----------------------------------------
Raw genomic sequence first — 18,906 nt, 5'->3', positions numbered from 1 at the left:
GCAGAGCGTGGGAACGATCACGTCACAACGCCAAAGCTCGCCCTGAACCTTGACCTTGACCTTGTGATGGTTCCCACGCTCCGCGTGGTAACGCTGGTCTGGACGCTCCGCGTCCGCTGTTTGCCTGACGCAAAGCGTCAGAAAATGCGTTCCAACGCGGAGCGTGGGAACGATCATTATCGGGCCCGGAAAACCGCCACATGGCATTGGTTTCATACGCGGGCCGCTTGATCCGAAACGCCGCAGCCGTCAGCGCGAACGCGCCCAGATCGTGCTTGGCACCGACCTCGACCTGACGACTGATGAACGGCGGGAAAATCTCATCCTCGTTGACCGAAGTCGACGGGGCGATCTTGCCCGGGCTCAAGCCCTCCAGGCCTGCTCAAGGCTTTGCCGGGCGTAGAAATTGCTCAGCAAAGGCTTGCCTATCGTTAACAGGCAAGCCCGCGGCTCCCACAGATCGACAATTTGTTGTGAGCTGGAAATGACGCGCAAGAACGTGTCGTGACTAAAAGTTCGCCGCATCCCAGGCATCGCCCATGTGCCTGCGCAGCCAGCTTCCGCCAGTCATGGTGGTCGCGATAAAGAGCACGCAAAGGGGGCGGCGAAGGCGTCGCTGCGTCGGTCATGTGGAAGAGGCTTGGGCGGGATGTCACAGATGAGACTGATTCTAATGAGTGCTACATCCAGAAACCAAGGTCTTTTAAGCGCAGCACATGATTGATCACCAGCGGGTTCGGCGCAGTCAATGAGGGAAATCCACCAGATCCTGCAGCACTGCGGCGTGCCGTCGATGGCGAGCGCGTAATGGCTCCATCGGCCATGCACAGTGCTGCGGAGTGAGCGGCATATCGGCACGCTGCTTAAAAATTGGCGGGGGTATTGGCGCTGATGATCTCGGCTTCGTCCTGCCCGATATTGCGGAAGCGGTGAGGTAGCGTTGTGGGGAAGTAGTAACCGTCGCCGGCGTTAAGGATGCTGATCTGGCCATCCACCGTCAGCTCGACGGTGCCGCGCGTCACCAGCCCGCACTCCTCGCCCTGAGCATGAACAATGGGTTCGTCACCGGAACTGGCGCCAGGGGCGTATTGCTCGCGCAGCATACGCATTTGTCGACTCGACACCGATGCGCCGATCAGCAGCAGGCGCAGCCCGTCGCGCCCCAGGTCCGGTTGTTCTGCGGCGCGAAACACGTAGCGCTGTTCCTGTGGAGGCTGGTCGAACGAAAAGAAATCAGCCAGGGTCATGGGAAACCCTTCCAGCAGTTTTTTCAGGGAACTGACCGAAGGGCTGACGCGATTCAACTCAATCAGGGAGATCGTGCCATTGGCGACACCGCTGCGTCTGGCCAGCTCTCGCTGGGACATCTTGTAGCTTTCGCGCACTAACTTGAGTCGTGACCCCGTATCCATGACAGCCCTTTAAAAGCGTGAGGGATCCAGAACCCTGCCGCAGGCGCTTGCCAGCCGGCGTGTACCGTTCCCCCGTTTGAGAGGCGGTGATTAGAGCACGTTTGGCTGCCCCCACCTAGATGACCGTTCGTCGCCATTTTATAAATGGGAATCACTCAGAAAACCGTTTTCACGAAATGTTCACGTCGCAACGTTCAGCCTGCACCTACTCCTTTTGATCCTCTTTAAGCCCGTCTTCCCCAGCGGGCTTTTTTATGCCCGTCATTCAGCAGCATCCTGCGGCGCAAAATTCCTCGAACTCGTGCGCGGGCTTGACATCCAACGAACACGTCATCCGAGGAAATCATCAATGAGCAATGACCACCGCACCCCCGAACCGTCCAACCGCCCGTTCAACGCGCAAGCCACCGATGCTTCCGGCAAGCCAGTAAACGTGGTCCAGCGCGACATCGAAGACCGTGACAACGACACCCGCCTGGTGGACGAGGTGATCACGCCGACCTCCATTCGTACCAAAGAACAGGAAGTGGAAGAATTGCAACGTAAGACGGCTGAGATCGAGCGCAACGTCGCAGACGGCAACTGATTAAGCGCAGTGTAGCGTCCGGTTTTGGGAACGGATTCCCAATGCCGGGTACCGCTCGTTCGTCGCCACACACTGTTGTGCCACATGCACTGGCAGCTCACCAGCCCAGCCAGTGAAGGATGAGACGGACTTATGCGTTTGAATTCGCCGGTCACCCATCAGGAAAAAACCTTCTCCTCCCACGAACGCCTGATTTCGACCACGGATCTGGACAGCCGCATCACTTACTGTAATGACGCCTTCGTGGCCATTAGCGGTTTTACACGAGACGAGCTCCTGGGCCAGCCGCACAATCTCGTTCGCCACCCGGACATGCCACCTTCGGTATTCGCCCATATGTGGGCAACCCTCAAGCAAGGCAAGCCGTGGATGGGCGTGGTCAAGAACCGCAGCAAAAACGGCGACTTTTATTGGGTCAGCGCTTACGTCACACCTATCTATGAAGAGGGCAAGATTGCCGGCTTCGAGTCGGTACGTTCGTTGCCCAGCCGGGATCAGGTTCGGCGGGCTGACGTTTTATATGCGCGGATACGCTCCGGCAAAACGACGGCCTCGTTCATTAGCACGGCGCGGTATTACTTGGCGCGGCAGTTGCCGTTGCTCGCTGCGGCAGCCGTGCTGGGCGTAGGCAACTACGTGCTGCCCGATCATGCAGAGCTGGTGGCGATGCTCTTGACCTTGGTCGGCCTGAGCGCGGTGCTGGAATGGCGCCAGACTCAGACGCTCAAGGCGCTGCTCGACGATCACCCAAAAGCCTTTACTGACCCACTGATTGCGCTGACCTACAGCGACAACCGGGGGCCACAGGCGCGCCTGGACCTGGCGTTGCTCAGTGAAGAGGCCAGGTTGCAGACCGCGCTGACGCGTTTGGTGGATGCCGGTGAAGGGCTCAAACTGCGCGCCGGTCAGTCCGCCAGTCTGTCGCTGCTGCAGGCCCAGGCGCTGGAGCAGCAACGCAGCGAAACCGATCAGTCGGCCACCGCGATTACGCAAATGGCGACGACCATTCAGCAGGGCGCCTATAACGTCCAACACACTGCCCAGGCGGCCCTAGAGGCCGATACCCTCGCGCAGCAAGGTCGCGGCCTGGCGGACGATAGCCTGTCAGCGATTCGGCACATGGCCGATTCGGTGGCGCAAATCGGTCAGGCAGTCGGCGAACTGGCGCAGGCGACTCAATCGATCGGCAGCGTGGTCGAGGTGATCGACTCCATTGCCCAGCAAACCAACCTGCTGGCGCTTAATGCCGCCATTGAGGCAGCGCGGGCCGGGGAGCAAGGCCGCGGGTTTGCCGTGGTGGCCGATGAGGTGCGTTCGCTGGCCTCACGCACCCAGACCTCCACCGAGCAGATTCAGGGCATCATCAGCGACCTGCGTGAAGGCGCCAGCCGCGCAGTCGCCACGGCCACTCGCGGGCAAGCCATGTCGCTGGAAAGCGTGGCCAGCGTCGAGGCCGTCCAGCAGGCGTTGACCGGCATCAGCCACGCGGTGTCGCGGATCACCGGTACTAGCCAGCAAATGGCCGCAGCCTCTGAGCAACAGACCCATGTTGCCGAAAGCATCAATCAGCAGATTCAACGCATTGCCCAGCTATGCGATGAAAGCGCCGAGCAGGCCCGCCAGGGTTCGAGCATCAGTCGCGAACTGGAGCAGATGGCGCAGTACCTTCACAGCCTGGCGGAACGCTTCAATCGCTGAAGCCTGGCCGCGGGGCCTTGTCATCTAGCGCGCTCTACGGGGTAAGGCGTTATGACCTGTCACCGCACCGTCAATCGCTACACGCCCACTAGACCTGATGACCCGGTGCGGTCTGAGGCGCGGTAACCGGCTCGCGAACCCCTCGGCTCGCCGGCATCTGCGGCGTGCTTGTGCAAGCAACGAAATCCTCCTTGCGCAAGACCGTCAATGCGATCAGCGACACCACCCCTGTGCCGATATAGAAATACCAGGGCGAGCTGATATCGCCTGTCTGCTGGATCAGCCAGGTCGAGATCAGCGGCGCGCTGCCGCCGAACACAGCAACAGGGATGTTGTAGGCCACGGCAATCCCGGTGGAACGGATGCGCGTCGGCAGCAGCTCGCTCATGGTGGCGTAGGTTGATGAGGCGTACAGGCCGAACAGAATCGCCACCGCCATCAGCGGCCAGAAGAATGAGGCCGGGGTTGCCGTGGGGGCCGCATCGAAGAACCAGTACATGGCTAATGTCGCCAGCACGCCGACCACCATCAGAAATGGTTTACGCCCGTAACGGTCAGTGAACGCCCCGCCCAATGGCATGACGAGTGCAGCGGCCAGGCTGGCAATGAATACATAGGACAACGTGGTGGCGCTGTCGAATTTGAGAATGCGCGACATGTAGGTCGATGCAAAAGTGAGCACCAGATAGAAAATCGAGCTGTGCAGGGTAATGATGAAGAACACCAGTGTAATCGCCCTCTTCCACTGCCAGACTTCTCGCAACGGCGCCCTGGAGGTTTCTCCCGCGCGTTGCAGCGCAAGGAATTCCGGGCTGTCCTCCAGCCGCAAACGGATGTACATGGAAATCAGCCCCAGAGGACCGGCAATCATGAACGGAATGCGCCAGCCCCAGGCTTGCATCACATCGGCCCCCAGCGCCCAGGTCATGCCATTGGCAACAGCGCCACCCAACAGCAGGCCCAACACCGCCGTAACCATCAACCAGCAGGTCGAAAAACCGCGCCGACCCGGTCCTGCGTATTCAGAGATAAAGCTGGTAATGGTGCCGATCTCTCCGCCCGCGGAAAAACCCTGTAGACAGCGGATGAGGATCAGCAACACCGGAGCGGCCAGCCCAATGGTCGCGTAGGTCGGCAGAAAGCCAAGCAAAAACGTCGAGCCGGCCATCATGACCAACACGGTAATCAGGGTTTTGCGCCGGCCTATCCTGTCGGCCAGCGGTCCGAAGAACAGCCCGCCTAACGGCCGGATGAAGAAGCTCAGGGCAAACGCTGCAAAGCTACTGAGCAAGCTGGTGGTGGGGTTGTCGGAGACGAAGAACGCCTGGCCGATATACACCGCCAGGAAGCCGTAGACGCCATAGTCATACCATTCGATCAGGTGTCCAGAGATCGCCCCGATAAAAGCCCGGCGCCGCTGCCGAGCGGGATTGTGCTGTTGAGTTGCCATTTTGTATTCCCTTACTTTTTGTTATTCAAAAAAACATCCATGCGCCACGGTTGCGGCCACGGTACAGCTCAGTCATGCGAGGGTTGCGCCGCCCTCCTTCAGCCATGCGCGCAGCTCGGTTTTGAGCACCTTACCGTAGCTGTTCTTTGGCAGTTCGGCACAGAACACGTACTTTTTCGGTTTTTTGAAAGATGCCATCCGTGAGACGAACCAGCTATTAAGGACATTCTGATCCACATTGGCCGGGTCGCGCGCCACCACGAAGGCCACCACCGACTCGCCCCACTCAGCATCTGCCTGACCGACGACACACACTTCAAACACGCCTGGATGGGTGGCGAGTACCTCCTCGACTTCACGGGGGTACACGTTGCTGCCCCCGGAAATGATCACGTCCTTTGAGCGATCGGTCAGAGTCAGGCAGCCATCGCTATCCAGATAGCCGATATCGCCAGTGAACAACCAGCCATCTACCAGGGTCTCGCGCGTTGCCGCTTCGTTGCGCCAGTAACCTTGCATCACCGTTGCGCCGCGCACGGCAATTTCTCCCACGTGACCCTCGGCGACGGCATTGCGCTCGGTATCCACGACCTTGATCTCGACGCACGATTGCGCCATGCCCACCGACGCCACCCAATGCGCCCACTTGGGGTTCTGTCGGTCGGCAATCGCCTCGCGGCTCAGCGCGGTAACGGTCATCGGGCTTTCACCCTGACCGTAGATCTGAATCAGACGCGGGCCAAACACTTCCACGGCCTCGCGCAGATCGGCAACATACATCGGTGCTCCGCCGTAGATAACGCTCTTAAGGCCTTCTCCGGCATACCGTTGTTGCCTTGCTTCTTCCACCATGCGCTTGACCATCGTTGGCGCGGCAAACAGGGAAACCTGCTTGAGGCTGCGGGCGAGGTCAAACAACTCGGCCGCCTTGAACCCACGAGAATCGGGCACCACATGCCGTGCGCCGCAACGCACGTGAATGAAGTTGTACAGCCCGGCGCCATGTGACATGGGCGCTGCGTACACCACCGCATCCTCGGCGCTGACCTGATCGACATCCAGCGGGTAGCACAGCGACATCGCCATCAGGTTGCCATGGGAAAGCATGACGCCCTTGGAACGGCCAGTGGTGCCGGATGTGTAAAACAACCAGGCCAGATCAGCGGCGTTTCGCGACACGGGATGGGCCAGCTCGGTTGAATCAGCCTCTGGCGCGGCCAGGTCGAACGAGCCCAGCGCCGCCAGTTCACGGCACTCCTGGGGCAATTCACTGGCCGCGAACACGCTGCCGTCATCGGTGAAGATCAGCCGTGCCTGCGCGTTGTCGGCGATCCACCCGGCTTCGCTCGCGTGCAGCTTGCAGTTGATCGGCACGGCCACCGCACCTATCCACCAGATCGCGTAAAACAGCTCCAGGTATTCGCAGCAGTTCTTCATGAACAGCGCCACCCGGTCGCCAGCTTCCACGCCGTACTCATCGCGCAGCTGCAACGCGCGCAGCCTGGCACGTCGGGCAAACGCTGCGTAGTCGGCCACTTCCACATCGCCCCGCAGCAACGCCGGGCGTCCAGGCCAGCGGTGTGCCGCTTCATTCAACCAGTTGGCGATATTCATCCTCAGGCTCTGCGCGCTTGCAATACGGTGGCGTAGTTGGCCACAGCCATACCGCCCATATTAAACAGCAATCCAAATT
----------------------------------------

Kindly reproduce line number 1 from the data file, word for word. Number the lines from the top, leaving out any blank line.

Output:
Raw genomic sequence first — 18,906 nt, 5'->3', positions numbered from 1 at the left: